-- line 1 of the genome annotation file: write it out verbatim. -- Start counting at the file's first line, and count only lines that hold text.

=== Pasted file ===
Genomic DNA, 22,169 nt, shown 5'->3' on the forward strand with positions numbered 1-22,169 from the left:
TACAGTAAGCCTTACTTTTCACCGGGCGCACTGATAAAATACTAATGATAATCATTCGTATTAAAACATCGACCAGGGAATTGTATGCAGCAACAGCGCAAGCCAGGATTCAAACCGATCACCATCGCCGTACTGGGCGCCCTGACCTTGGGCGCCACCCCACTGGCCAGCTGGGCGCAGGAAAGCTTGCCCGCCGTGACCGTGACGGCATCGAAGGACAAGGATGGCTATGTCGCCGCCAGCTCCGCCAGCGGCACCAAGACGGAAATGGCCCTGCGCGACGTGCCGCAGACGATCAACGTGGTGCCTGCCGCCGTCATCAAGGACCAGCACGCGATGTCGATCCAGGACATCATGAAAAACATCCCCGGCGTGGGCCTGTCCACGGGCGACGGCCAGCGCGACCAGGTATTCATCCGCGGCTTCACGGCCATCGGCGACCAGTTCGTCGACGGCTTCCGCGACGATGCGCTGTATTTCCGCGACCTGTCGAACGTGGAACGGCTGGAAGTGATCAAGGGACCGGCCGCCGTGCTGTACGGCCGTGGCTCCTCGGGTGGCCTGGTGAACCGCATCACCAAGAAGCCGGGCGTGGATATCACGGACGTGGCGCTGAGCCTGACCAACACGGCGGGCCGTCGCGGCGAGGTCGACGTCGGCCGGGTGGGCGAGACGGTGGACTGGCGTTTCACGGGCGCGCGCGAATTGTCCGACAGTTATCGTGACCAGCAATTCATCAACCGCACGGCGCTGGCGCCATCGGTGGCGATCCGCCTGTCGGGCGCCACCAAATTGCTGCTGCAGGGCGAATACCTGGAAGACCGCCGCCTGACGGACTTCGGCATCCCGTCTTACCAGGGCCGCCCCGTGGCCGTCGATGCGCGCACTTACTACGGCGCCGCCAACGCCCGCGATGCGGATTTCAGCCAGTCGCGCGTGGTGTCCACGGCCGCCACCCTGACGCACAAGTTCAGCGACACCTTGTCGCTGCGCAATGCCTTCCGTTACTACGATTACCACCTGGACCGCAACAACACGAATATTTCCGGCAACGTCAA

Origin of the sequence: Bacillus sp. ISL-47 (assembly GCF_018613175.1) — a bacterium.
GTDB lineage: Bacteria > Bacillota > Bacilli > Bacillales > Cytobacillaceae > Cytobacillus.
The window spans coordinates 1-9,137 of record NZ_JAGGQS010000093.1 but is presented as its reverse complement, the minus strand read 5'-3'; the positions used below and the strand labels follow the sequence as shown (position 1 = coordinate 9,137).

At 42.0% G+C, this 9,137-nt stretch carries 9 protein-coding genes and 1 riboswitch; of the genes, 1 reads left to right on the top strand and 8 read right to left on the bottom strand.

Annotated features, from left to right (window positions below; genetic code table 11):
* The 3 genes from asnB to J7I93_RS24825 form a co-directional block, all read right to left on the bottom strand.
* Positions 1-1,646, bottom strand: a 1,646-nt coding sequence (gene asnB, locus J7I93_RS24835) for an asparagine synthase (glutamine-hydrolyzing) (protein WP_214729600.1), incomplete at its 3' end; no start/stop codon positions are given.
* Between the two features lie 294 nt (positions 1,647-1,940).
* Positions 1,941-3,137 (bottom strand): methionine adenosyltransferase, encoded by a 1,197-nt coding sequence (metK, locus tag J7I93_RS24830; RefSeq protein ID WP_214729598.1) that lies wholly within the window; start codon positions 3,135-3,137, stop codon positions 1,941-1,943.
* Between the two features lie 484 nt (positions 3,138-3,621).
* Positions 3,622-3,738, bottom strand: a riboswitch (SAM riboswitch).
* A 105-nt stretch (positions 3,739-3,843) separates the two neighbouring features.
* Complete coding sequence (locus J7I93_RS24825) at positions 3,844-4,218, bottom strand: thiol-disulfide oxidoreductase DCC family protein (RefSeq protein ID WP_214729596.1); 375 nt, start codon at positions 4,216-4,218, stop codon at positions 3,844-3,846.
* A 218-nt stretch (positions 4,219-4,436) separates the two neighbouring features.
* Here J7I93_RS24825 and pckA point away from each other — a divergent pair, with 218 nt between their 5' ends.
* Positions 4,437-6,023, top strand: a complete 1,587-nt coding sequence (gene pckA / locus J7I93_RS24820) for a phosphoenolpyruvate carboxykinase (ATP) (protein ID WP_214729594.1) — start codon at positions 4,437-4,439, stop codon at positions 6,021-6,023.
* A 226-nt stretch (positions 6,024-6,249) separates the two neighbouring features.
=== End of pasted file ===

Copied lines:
Genomic DNA, 22,169 nt, shown 5'->3' on the forward strand with positions numbered 1-22,169 from the left: